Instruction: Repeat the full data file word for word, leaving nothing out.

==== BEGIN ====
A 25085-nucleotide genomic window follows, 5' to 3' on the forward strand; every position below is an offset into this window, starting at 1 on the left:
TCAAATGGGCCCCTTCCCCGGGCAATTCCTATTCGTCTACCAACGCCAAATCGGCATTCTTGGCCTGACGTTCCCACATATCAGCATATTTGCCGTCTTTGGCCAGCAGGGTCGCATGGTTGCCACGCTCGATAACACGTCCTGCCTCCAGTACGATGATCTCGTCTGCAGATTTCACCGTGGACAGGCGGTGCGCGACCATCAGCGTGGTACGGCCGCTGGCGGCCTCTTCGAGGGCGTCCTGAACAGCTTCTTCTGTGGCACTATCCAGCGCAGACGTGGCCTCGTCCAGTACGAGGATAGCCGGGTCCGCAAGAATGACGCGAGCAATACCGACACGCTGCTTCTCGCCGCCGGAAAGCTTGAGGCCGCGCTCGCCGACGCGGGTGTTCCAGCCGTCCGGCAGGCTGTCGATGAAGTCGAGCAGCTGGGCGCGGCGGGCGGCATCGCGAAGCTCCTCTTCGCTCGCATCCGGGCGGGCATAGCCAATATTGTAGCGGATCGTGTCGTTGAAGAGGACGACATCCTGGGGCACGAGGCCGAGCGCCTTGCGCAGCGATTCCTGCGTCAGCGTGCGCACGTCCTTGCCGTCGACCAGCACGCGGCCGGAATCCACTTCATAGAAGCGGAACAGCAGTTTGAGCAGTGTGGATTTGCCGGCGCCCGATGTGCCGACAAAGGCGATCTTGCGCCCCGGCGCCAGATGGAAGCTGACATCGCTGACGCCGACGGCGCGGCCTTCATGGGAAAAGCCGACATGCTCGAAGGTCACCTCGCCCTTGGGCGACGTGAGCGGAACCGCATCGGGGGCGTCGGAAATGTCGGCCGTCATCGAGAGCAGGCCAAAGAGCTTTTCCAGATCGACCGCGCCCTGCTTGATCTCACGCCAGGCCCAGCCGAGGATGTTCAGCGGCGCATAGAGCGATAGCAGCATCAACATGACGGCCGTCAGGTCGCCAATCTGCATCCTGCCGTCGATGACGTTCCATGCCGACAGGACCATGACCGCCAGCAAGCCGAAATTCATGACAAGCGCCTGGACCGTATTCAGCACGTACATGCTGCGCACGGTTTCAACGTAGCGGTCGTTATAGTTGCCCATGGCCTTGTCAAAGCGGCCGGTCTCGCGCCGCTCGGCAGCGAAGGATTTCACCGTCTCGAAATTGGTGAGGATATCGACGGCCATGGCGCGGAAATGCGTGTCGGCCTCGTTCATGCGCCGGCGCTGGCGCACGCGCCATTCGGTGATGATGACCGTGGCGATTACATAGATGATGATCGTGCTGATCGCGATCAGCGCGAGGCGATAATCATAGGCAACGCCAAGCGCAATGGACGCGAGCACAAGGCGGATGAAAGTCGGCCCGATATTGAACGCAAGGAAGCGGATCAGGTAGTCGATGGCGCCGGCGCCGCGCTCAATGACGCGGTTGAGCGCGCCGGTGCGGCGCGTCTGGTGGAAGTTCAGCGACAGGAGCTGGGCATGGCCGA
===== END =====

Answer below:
A 25085-nucleotide genomic window follows, 5' to 3' on the forward strand; every position below is an offset into this window, starting at 1 on the left:
TCAAATGGGCCCCTTCCCCGGGCAATTCCTATTCGTCTACCAACGCCAAATCGGCATTCTTGGCCTGACGTTCCCACATATCAGCATATTTGCCGTCTTTGGCCAGCAGGGTCGCATGGTTGCCACGCTCGATAACACGTCCTGCCTCCAGTACGATGATCTCGTCTGCAGATTTCACCGTGGACAGGCGGTGCGCGACCATCAGCGTGGTACGGCCGCTGGCGGCCTCTTCGAGGGCGTCCTGAACAGCTTCTTCTGTGGCACTATCCAGCGCAGACGTGGCCTCGTCCAGTACGAGGATAGCCGGGTCCGCAAGAATGACGCGAGCAATACCGACACGCTGCTTCTCGCCGCCGGAAAGCTTGAGGCCGCGCTCGCCGACGCGGGTGTTCCAGCCGTCCGGCAGGCTGTCGATGAAGTCGAGCAGCTGGGCGCGGCGGGCGGCATCGCGAAGCTCCTCTTCGCTCGCATCCGGGCGGGCATAGCCAATATTGTAGCGGATCGTGTCGTTGAAGAGGACGACATCCTGGGGCACGAGGCCGAGCGCCTTGCGCAGCGATTCCTGCGTCAGCGTGCGCACGTCCTTGCCGTCGACCAGCACGCGGCCGGAATCCACTTCATAGAAGCGGAACAGCAGTTTGAGCAGTGTGGATTTGCCGGCGCCCGATGTGCCGACAAAGGCGATCTTGCGCCCCGGCGCCAGATGGAAGCTGACATCGCTGACGCCGACGGCGCGGCCTTCATGGGAAAAGCCGACATGCTCGAAGGTCACCTCGCCCTTGGGCGACGTGAGCGGAACCGCATCGGGGGCGTCGGAAATGTCGGCCGTCATCGAGAGCAGGCCAAAGAGCTTTTCCAGATCGACCGCGCCCTGCTTGATCTCACGCCAGGCCCAGCCGAGGATGTTCAGCGGCGCATAGAGCGATAGCAGCATCAACATGACGGCCGTCAGGTCGCCAATCTGCATCCTGCCGTCGATGACGTTCCATGCCGACAGGACCATGACCGCCAGCAAGCCGAAATTCATGACAAGCGCCTGGACCGTATTCAGCACGTACATGCTGCGCACGGTTTCAACGTAGCGGTCGTTATAGTTGCCCATGGCCTTGTCAAAGCGGCCGGTCTCGCGCCGCTCGGCAGCGAAGGATTTCACCGTCTCGAAATTGGTGAGGATATCGACGGCCATGGCGCGGAAATGCGTGTCGGCCTCGTTCATGCGCCGGCGCTGGCGCACGCGCCATTCGGTGATGATGACCGTGGCGATTACATAGATGATGATCGTGCTGATCGCGATCAGCGCGAGGCGATAATCATAGGCAACGCCAAGCGCAATGGACGCGAGCACAAGGCGGATGAAAGTCGGCCCGATATTGAACGCAAGGAAGCGGATCAGGTAGTCGATGGCGCCGGCGCCGCGCTCAATGACGCGGTTGAGCGCGCCGGTGCGGCGCGTCTGGTGGAAGTTCAGCGACAGGAGCTGGGCATGGCCGA